Mon, Nov 07, 2005 - Page 9 News List

The US president has lost his way

Senior members of the US president's own party fear that their leader has been thrown off his game by his own mistakes

AP , WASHINGTON

ILLUSTRATION: YU SHA

The building blocks of US President George W. Bush's career -- his credibility and image as a strong and competent leader -- have been severely undercut by self-inflicted wounds, leading close allies to fret about his presidency.

They say he's lost his way.

These senior Republicans, including past and current White House advisers, say they believe the president can find his way back into people's hearts but extreme measures need to be taken. Shake up his staff, unveil fresh policies, travel the country and be more accountable for his mistakes -- these and other solutions are being discussed at the highest levels of the Republican Party.

But first this question: How did this happen?

Bush built an image as a straight-talking politician as governor of Texas and a candidate for president. Running to replace the Clinton administration in 2000, he raised his right hand at nearly every campaign event and swore to uphold the dignity and honor of the presidency.

The vow was not just a reference to the Monica Lewinsky sex scandal. It was a nod at every ethical question that ever hovered over president Bill Clinton, any blurring of what Bush viewed as a clear, bright line between right and wrong.

"In my administration, we will ask not only what is legal but what is right, not just what the lawyers allow but what the public deserves," Bush said on Oct. 26, 2000.

Five years later, senior White House adviser I. Lewis "Scooter" Libby was accused of covering up his involvement in the CIA leak case, an investigation that raises questions about the role played by Bush confidant Karl Rove and Vice President Dick Cheney to discredit an Iraq war critic.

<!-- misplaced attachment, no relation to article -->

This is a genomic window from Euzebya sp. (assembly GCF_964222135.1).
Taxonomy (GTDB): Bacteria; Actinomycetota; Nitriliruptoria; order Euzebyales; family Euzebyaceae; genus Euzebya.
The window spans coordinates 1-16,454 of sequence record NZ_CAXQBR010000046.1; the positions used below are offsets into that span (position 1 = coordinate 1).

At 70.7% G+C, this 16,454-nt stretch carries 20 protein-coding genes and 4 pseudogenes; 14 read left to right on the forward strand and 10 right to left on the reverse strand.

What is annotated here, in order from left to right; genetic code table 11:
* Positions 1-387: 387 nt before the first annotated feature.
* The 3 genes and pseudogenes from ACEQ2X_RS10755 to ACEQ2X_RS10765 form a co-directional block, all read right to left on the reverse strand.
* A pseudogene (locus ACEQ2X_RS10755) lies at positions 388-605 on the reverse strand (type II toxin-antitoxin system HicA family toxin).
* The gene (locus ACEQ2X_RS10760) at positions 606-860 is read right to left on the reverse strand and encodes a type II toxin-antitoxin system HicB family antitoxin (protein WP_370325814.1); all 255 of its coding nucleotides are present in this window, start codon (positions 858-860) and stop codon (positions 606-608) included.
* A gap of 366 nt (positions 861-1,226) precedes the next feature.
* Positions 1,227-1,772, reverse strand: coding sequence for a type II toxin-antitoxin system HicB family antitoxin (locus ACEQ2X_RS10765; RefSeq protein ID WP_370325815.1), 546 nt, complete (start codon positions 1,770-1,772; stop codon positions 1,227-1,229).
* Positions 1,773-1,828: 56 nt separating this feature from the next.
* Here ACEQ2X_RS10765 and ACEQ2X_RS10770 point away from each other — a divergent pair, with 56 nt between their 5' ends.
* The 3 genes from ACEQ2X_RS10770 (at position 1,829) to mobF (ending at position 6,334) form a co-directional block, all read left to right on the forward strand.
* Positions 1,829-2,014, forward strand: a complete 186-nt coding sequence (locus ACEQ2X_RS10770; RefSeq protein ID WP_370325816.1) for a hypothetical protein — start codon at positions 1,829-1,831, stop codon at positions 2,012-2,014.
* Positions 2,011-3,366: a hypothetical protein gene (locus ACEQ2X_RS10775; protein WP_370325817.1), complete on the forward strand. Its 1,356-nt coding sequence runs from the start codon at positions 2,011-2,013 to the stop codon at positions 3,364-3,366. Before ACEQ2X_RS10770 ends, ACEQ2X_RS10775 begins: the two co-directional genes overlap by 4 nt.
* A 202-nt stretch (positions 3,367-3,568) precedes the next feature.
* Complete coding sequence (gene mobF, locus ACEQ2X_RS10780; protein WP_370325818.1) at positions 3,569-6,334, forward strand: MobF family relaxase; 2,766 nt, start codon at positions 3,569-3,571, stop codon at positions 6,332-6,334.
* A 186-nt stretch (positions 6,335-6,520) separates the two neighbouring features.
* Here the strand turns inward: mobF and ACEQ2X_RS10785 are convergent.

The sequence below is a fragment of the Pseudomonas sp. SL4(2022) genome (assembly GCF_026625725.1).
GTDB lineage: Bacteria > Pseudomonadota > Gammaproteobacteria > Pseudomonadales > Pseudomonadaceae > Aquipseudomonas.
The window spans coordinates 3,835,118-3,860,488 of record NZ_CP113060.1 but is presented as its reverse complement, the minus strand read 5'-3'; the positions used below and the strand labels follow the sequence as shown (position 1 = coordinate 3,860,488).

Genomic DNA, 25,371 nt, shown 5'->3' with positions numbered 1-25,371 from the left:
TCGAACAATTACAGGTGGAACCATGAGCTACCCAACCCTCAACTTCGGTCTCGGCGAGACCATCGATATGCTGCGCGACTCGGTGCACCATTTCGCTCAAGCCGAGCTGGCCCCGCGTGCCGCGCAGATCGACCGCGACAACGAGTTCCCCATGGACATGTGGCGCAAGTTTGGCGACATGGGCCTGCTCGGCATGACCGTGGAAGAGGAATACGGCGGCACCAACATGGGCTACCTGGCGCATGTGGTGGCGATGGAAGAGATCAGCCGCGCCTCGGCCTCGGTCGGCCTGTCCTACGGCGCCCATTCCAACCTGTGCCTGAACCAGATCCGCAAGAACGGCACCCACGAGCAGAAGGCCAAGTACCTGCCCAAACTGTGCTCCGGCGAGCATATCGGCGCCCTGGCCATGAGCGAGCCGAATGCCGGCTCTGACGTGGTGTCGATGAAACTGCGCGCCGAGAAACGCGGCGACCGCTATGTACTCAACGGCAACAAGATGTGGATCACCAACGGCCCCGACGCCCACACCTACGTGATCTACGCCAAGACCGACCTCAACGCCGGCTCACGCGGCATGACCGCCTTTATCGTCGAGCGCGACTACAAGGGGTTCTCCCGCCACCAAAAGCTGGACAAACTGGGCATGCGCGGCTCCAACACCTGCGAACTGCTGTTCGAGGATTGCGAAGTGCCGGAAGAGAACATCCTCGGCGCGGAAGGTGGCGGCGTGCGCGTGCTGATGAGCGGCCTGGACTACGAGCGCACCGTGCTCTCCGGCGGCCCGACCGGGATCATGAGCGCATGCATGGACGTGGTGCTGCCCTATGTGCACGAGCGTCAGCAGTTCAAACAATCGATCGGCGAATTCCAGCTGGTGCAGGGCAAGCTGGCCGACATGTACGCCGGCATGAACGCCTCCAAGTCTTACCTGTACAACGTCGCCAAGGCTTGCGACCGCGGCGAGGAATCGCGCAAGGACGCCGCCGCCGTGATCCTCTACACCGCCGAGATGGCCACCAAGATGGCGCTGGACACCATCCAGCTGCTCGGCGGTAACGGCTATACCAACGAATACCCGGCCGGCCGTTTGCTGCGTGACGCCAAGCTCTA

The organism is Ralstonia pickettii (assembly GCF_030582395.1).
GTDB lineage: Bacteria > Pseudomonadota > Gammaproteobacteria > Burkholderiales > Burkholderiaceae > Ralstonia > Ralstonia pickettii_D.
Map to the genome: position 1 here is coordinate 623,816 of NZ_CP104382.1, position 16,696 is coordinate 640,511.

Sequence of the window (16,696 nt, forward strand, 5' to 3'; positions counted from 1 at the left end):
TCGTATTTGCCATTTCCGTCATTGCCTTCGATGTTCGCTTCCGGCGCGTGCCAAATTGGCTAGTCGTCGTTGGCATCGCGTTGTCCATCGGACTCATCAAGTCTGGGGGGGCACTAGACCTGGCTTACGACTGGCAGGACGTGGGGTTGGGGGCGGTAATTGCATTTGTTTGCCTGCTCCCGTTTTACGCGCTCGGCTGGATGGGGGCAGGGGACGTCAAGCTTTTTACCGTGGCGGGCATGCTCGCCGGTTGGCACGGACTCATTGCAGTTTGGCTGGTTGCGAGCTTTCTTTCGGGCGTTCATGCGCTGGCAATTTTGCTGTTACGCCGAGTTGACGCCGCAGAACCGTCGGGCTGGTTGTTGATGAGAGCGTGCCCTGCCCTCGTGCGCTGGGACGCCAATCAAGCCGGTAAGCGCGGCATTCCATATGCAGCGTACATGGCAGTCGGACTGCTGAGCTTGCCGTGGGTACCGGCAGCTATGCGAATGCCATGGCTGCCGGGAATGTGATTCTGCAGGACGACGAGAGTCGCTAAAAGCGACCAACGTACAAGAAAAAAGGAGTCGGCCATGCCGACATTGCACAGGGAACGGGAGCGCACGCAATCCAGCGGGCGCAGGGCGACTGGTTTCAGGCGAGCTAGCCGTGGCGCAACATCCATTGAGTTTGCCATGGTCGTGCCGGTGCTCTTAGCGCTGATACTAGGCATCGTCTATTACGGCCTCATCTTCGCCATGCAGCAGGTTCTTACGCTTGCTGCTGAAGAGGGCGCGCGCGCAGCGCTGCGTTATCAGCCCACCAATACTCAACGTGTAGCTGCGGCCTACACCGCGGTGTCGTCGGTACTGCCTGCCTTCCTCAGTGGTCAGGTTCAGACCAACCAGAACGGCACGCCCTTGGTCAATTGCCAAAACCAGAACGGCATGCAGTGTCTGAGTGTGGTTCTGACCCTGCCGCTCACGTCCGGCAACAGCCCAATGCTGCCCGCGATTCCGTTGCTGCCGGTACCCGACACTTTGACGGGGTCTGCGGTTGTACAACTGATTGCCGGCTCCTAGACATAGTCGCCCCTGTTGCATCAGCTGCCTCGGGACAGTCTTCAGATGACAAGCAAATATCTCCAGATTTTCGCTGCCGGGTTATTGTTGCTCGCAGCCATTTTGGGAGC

The case cuts at the president's hard-earned credibility.

In June last year, Bush said he stood by his pledge to "fire anybody" in his administration shown to have leaked Valerie Plame's name. His press secretary, after checking with Libby and Rove, assured the public that neither man had anything to do with the leak.

It turns out they both were involved, though Rove has not been charged and neither man has been charged with breaking the law against revealing the identity of an undercover agent.

The president's own supporters call that a Clintonesque distinction that violates the spirit of Bush's pledge from 2000. Some say Bush should publicly chastise Libby and Rove while insisting on a public accounting of Cheney's role.

A White House official privately put it this way: Bush has to step up somehow and be accountable.

These allies said they would only speak on condition of anonymity because they did not want to be viewed as disloyal.

Responding to the friendly fire, White House communications director Nicolle Wallace said, "As he did in a major speech today about the avian flu, the president is going to continue to speak with clarity and conviction in that straight-talking manner [he's known for] about the risks ahead."

The public's loss of faith in Bush goes back many months to the early weeks of the Iraq war, when nearly two-thirds of Americans found him trustworthy. Less than half felt that way last month, according to the Pew Research Center.

One issue is the failure to find weapons of mass destruction, Bush's chief rationale for overthrowing Saddam Hussein. Rather than admit a mistake, Bush emphasized other reasons for war.

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